Practically any prepared vegetable leftovers from last night’s dinner, from steamed kale to roasted eggplant, can be thrown into an omelet or scrambled eggs. Warm the fillings in a small saucepan before adding them to a cooked omelet. Fresh chopped tomatoes, avocados, green onions, and fresh herbs, with or without a grating of cheese, make an elegant filling for a breakfast omelet. Have your omelet alone or with fruit or toast, over polenta, or wrapped in a tortilla.

A portable and versatile breakfast dish is the burrito. Stuff it with leftover vegetables, cooked beans, eggs cooked any way, chopped up cooked leftover meat, cooked plain or seasoned rice, and anything else that appeals first thing in the morning.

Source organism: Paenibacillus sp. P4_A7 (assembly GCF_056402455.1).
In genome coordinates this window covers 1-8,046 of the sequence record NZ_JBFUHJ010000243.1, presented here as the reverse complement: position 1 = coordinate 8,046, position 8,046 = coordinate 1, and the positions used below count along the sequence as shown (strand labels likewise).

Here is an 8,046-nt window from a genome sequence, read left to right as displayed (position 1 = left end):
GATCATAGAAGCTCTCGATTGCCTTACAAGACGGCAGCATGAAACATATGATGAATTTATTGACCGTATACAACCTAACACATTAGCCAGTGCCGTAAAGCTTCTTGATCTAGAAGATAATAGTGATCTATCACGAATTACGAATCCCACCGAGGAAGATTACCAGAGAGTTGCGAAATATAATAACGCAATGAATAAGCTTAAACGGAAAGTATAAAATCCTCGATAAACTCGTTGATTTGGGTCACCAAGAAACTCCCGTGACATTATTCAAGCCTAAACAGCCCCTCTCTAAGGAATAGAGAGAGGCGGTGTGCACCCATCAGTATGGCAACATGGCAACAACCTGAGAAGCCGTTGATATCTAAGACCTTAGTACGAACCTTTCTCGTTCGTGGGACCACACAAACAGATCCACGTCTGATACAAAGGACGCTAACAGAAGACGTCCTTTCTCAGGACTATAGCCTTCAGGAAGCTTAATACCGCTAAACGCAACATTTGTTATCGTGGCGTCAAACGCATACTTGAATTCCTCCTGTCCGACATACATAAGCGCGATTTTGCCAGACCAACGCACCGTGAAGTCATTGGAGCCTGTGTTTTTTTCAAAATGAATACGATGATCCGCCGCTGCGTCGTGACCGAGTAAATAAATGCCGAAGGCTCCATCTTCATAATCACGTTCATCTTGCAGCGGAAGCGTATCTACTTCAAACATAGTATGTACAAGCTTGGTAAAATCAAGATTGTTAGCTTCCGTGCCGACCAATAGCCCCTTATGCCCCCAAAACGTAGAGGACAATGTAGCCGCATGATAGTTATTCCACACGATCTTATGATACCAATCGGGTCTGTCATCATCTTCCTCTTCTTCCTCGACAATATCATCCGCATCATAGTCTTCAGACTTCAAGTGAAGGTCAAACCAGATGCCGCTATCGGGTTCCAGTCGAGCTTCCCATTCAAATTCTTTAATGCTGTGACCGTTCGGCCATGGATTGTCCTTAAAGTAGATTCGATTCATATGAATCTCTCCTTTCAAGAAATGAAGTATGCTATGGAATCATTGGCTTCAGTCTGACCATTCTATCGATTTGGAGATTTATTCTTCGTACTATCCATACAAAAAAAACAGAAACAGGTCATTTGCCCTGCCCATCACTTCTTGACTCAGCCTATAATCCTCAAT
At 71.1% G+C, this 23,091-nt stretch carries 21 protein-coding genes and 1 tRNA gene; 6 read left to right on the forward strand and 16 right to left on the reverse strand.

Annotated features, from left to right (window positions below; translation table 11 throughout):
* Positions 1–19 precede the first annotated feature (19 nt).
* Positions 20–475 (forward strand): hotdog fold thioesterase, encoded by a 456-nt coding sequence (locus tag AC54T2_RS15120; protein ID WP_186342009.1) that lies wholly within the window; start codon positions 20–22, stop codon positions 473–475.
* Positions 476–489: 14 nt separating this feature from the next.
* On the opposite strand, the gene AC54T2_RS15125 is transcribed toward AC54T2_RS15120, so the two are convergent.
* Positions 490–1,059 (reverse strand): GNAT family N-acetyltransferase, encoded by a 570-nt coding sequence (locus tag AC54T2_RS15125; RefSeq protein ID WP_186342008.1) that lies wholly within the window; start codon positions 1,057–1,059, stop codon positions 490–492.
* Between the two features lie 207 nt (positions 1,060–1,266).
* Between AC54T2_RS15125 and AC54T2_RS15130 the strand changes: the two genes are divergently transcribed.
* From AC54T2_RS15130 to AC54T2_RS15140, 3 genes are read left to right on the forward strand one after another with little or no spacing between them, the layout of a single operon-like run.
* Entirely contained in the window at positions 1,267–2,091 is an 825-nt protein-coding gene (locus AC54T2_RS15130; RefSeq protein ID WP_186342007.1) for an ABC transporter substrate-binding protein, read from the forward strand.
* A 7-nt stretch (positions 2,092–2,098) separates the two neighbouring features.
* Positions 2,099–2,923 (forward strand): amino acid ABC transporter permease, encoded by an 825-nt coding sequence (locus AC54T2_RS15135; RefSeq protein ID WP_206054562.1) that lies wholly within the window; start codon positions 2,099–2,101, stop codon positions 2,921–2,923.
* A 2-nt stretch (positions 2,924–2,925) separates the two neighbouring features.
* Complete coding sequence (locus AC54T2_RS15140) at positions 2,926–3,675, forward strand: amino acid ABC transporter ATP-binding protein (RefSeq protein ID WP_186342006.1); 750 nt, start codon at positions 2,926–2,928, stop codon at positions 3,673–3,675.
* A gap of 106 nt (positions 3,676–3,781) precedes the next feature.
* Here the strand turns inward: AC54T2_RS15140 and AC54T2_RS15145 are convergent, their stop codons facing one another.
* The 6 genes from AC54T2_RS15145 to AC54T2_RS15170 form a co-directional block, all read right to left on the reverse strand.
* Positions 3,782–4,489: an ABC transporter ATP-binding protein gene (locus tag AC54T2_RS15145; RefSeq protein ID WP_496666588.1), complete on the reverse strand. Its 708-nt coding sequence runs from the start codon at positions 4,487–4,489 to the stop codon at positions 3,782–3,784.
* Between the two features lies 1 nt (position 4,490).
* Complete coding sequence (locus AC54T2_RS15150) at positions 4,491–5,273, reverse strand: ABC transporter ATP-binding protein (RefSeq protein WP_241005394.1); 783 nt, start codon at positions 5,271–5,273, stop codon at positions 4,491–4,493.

Wednesday, October 5, 2011

A Greek Moussaka in New England (with Asian Eggplants)


Moussaka is a delicious casserole made with eggplant, tomatoes, and ground meat. If you like lasagna or eggplant parmigiana, but don’t want the noodles or breadcrumbs because you’re cutting out refined flour, carbs, grain, or gluten, you should try this dish. The flavors in this dish combine the Arabian, where I often find lamb and cinnamon in a tomato sauce, and the Greek, with its fresh parsley, oregano, and lemon. I’m so addicted that I just made it last week, and I really hope there’s more eggplant in the share I pick up this afternoon, because I’ve already got the lamb thawing for another batch. I am definitely making moussaka again this week.